Sally J. Johnson
[Where through the window can god see this]
Where through the window can god see this
catastrophe of love? I want him to see it. I want
to show him my kneecaps so he’ll know he's a fraud.
I'd show god your jawbone, each worn tooth
of your worry white like tight knuckles. Instead I kiss your neck,
lick the sweat from behind your ear, my name in your mouth.
I don't know if we were meant for this moment,
if fate is evolution, our brains just engines for sex, but
I know we are still hunters. I can see it
in your fingernails, the way they grow and grow.
I am told of the three divers who slicked themselves into a pool of radioactive water after the Chernobyl disaster while I am drinking liquor. Liquid being everything. Pulling a plug meaning mercy, almost always. The men were buried in lead. Inside my city there is a sound I first mistook for cicada song but it is a mechanism meant to keep the birds away from building rooftops.
The Moon, A Mirror, A Lantern
flounders are white and shiny on their sides without sight. they cannot see what slips beneath their opacity, that dark looking side. they are floored and forced to look the other way. ignorant, unless they are flipped, that there is sunlight there; a bright underwater-like blindness ready to flash across a face.
I can almost see the coins of light in my dog's eyes turn every time I say a command she can recognize. the word outside sends her flying but not without first that flash of white teeth, the opening wider of her dark eyes to see everything, the whole world making sense and made especially for her.
when I saw the eagle ray she was dead and still bleeding into the kiddy pool that barely fit her. her spots so white I wanted a scarf of her pattern. I wanted her beak back in the ocean, but she had jumped from her home to the boat where three men couldn't lift her back over the edge and instead cut off her tail for fear she'd kill them: instinct or her own alarm. the necropsy would be performed after I left her but not before I saw the barb of her appendage, that lonely missile, the thing that could have saved her, could have killed. I think about her often. how her slimy skin was drying, the gray of her muted once dry, the white spots still trying to shine.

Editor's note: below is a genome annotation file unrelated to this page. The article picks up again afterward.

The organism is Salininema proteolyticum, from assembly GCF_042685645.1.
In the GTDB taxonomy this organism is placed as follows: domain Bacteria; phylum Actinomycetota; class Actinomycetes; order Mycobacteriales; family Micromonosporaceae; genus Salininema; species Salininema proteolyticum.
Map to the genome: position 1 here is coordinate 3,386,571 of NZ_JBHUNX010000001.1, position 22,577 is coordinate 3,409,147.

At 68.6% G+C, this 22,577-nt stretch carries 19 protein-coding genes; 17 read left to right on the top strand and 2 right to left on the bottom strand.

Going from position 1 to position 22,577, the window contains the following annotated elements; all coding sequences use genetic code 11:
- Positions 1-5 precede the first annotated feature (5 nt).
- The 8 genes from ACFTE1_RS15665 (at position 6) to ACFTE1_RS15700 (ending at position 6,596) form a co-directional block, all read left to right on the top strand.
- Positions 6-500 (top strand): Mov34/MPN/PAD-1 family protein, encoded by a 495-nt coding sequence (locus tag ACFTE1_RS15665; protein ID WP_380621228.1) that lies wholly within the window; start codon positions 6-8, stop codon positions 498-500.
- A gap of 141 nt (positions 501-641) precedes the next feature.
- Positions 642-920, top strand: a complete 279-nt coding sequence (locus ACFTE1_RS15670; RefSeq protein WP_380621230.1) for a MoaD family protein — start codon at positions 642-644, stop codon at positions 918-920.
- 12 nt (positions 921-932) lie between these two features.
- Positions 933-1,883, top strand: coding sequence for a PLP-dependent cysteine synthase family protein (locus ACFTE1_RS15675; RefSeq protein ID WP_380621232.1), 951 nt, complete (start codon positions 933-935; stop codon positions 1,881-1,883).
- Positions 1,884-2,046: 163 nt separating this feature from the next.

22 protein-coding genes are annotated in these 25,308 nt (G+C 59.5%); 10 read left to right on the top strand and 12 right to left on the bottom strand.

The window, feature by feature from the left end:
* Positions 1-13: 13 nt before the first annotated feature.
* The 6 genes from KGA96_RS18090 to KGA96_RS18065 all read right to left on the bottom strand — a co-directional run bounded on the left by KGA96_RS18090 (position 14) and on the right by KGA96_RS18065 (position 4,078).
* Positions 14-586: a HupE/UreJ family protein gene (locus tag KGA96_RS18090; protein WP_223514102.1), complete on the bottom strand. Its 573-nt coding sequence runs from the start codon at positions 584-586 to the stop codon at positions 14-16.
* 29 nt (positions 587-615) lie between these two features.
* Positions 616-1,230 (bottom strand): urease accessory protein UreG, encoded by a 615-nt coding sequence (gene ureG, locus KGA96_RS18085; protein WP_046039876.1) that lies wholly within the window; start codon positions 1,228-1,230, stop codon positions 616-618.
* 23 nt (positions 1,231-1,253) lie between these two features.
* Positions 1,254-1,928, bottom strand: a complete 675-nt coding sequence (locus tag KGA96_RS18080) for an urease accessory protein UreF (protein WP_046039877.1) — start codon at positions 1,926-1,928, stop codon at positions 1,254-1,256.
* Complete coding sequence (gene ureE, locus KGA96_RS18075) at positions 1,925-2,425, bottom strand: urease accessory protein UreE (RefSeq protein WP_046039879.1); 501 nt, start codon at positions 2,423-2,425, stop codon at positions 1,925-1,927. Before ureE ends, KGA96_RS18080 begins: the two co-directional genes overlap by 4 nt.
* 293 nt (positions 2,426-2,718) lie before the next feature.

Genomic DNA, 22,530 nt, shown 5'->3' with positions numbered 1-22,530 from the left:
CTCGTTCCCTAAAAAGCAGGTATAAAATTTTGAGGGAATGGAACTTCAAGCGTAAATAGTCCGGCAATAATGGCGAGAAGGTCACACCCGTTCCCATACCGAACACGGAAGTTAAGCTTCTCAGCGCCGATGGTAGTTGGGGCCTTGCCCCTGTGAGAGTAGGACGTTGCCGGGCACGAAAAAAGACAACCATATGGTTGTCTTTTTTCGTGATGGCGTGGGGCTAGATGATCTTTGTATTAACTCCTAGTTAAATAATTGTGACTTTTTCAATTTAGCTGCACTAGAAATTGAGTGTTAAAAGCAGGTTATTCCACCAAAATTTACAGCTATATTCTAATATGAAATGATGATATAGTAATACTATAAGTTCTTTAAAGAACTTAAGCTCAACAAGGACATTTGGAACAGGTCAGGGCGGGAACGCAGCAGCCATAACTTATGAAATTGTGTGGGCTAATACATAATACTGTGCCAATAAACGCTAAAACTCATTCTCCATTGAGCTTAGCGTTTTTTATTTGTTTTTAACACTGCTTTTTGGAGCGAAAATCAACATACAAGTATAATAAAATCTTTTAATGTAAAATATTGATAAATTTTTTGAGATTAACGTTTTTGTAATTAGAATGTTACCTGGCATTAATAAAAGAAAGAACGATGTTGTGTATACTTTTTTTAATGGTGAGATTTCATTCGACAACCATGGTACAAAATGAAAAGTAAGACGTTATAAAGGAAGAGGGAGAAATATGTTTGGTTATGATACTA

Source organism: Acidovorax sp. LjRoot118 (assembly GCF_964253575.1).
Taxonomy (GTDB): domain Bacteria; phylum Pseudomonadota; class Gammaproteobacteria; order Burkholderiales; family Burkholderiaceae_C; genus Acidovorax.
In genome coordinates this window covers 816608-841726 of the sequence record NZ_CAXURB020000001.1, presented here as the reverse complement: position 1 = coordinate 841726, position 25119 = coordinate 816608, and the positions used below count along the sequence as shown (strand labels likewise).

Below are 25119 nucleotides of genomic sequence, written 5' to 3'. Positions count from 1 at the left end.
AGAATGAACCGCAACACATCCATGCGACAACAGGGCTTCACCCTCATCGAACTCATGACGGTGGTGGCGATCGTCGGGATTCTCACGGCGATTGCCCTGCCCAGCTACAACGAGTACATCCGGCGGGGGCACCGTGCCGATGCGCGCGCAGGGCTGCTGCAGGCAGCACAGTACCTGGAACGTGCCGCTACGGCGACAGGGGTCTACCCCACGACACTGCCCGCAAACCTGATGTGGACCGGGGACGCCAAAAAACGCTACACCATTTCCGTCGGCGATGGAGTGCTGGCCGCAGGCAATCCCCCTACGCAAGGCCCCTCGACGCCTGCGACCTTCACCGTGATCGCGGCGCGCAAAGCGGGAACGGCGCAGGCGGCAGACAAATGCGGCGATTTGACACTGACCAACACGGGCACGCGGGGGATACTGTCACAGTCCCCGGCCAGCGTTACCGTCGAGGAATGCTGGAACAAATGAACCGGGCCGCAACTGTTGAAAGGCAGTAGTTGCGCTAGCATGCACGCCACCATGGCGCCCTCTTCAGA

when I think of the coldest I’ve ever been I don’t think of Michigan winters
instead: us dresses up/ undone by ourselves/ wax-myrtle wind goosebumping our knees/ ashes at our ankles/ and a blanket not big enough for the breaking our hearts would be doing later// we learned layers aren’t enough for a North Carolina coast come winter/ come the star-scathing sky/ sand packed perfect like ice// I know no one is ever careful enough/ not you in your nervousness/ not me either/ all eager// regret as hangover/ as a way to remember/ as a bruise without color// nakedness warmed us/ whiskey warmed us// nothing was enough// the body learned long ago to bristle at the harsh of human hands/ to suffer heat/ to bear it when there’s not enough of either
About the Writer
Sally J. Johnson received her MFA from the University of North Carolina at Wilmington where she served as Managing Editor for the award-winning literary journal Ecotone. Her poetry and nonfiction have appeared in The Collagist, Bodega, The Pinch, and elsewhere. Most recently, she was a finalist in Sycamore Review’s Wabash Prize for Nonfiction and won Madison Review’s Phyllis Smart-Young Prize for Poetry. She is a freelance publicist and writer living in Grand Rapids, Michigan. Find her online: @sallyjayjohnson.